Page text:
American Men’s Love Affair With Trucks

It can be said in 2011 and indeed in the previous decade that American car manufactuers were not so much car makers but truck manufacturers. Trucks are in. They are “cool “with kids. They are the sports cars – the Ford Mustangs, and 1960’s “Muscle Cars” – the trendiest and desirable vehicles of our day bar none. Older owners like trucks both for their solidness, functionality and that being “king of the road” they feel safe in these large , imposing substantial vehicles. So much for little plastic Japanese style econo-boxes they say. Indeed it is surprising to look at actual auto industry sales and production numbers to note that truck sales dwarf the domestic North American car sales figures. Go figure as they say. The North American – US, Canadian and Mexican car companies should properly be called “truck companies” in 2011.

Yet it was not always that way that trucks in Winnipeg were so respected in the automotive marketplace. A truck was a truck, a utilitarian vehicle for work whereas a car was for people transport. Luxury vehicle were cars, never trucks. Indeed the American auto industry was able to keep this most profitable niche with such products as Chrysler Mini-van – Voyageurs , Caravans and the like , and Ford was able to command its most profitable product ever – the Ford Explorer SUV Sports Utility Vehicle almost exclusively as the dominant products in their respective market niches. It seemed that visiting Japanese management as well as those that called the shots back home at head office in Japan could not comprehend the logic. It made no sense to them. Who on earth would want, or pay for a truck when you could have a luxury vehicle of car they reasoned and rationalized. Diverting resources to trucking product development – especially luxury vehicles seemed lunacy and a passing fad at best. Hence the American auto industry soldiered , unencumbered for a given time period from relentless foreign competition in the auto industries , to morph into its present form of being predominantly not so much car makers but manufacturers of trucks and luxury expensive option laden SUVs.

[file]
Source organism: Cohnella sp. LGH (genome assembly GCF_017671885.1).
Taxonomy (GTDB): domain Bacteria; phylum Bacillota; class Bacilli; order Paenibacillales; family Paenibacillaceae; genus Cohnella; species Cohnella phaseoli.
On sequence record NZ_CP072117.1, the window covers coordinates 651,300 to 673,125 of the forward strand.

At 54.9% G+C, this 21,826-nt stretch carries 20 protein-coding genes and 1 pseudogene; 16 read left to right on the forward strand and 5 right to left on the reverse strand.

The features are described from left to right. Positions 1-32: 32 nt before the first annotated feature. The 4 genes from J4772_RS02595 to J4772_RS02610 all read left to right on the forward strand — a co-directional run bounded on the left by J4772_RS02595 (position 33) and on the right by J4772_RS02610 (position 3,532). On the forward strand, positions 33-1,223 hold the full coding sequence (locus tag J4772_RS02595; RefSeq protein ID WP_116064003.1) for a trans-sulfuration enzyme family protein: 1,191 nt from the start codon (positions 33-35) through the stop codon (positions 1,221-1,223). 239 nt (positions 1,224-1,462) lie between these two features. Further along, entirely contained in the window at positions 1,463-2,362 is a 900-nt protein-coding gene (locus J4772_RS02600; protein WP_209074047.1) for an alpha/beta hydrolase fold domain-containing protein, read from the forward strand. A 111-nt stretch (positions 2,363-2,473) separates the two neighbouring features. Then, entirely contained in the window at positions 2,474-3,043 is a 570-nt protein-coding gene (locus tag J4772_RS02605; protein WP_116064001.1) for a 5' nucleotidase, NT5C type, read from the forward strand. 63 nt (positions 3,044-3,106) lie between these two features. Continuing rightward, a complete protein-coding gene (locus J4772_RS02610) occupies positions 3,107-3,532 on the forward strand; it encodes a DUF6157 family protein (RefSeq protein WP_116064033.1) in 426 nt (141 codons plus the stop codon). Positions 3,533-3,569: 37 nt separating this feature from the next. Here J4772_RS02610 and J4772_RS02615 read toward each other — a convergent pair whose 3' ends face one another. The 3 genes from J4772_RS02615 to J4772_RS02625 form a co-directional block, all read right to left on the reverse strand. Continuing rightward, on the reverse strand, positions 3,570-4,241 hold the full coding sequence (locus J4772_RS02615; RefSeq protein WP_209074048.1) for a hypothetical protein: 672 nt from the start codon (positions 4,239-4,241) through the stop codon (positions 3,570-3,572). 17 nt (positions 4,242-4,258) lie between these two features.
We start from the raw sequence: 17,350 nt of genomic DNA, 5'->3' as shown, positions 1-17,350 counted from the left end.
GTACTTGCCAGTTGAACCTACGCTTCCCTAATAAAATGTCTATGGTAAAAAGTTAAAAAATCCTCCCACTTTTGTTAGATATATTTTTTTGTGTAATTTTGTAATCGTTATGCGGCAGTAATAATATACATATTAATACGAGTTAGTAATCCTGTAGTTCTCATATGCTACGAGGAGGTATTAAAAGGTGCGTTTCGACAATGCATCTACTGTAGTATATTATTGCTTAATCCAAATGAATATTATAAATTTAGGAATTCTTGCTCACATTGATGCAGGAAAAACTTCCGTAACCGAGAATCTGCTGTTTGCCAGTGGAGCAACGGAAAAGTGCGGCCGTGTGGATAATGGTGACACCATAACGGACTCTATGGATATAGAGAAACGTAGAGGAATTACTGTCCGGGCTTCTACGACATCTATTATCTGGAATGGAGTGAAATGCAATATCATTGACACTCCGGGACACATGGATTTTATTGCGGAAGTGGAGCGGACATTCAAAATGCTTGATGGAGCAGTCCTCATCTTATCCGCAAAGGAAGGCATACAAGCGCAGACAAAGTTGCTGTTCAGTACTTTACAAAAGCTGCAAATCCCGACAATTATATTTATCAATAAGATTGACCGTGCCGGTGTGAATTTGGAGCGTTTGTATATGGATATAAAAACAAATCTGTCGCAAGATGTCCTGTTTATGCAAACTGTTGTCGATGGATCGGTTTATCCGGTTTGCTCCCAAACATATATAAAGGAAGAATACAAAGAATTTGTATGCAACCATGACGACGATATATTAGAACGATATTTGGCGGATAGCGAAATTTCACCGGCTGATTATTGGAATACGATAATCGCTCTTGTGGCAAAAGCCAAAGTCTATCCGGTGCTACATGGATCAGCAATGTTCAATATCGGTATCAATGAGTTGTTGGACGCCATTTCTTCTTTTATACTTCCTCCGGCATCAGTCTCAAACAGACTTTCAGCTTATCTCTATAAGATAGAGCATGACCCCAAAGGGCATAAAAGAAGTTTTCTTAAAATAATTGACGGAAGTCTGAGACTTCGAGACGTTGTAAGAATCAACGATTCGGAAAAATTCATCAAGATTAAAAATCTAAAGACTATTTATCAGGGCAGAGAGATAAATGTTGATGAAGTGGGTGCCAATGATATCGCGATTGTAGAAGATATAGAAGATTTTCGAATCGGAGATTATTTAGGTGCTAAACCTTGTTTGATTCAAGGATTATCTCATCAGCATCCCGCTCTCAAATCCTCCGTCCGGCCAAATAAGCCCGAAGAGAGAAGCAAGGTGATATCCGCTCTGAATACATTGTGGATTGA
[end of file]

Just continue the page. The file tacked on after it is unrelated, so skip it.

For the General Motors Company the unveiling of their version of trucks was circa 1912. General Motors was not one single company in its formation but a conglomeration of various automotive manufacturers as the industry – and especially GM coalesced and consolidated. More often than not this is how budding industries grow from small operations started by individuals out of ideas borne in their creative minds, into a large industry with the “big boys’, which has both the financial and business clout to conduct, manage and finance such big scale ventures. One need only think of the computer industry with Steve Job’s garage and Mr. Packard & Hewlett tossing a coin to determine whose name came first in the company name sequence. Some of the pioneers do stick around, either because of business sense or original ideas. Most fall by the wayside as larger players enter the marketplace and either buy them out or the small timers find that either they cannot compete with the big boys , go to work for them , or just plain get bored. Regardless this is what occurred in the budding American auto industry in its early inception and development.

Indeed when GM attempted to expand its market and marketing solely out of this one rather limiting sales arena, it seemed that potential purchasers were not comfortable with purchasing these models. Some were even “intimidated” by them. In order to win the hears and minds of customers and potential truck purchasers GM planned and imitated many innovative , even wonderful publicity stunts in order to grow and improve sales into other market segments. One well like’s activity included a cross – country trip.

After the oil crisis of 1973 with shortages of gasoline for American drivers the more economical and fuel efficient Japanese cars had a toe-hold which only grew with time. Auto consumers depend on their vehicles for reliable transportation. Once stuck on a brand of car many are fiercely loyal. This is a two edged sword. Once confidence and brand loyalty is earned it is rather difficult to switch loyal auto buyers to another type of car. Yet GM reinvented itself as a company being essentially a truck, not car maker, selling trucks especially high end luxury trucks laden with options to consumers. In the business and marketing world this is called “reinventing a company”. V:15

The word “truck as in trucking and the transportation industry might have come from a back-formation of “truck as in trucking and the transportation industryle” with the meaning “small wheel”, “pulley”, from Middle English trokell, in turn from Latin trochlea. Yes the loneliness of the long distance trucker.Canadian truckers are folk legends.Another explanation is that it comes from Latin trochus with the meaning of “iron hoop”